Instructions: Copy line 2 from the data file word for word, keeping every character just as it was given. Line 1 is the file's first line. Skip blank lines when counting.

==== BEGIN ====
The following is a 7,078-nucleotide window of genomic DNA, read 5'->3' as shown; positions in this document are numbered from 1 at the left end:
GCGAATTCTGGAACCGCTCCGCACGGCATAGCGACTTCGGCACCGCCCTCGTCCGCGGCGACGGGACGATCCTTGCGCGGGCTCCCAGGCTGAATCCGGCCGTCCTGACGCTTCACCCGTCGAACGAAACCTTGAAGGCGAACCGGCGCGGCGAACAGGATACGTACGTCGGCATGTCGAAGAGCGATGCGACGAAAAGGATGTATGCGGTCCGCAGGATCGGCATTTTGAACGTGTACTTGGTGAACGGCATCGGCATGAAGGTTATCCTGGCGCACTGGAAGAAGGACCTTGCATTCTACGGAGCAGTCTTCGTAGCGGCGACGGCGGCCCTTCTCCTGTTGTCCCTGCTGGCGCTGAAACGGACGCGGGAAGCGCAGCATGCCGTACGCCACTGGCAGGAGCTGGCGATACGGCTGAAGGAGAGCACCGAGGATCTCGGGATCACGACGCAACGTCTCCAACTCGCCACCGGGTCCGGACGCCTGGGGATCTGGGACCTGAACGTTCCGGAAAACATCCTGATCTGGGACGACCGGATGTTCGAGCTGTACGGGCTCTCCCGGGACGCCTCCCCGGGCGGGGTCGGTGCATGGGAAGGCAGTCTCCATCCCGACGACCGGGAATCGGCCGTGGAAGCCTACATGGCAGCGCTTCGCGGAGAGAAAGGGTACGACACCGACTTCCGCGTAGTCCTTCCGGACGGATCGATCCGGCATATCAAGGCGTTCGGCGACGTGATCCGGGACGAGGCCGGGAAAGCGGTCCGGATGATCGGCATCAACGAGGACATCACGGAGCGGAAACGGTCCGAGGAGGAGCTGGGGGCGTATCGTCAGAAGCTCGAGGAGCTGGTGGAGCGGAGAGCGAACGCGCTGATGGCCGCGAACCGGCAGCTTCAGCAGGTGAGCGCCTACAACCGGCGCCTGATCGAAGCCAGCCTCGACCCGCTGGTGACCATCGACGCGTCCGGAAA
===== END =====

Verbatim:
GCGAATTCTGGAACCGCTCCGCACGGCATAGCGACTTCGGCACCGCCCTCGTCCGCGGCGACGGGACGATCCTTGCGCGGGCTCCCAGGCTGAATCCGGCCGTCCTGACGCTTCACCCGTCGAACGAAACCTTGAAGGCGAACCGGCGCGGCGAACAGGATACGTACGTCGGCATGTCGAAGAGCGATGCGACGAAAAGGATGTATGCGGTCCGCAGGATCGGCATTTTGAACGTGTACTTGGTGAACGGCATCGGCATGAAGGTTATCCTGGCGCACTGGAAGAAGGACCTTGCATTCTACGGAGCAGTCTTCGTAGCGGCGACGGCGGCCCTTCTCCTGTTGTCCCTGCTGGCGCTGAAACGGACGCGGGAAGCGCAGCATGCCGTACGCCACTGGCAGGAGCTGGCGATACGGCTGAAGGAGAGCACCGAGGATCTCGGGATCACGACGCAACGTCTCCAACTCGCCACCGGGTCCGGACGCCTGGGGATCTGGGACCTGAACGTTCCGGAAAACATCCTGATCTGGGACGACCGGATGTTCGAGCTGTACGGGCTCTCCCGGGACGCCTCCCCGGGCGGGGTCGGTGCATGGGAAGGCAGTCTCCATCCCGACGACCGGGAATCGGCCGTGGAAGCCTACATGGCAGCGCTTCGCGGAGAGAAAGGGTACGACACCGACTTCCGCGTAGTCCTTCCGGACGGATCGATCCGGCATATCAAGGCGTTCGGCGACGTGATCCGGGACGAGGCCGGGAAAGCGGTCCGGATGATCGGCATCAACGAGGACATCACGGAGCGGAAACGGTCCGAGGAGGAGCTGGGGGCGTATCGTCAGAAGCTCGAGGAGCTGGTGGAGCGGAGAGCGAACGCGCTGATGGCCGCGAACCGGCAGCTTCAGCAGGTGAGCGCCTACAACCGGCGCCTGATCGAAGCCAGCCTCGACCCGCTGGTGACCATCGACGCGTCCGGAAA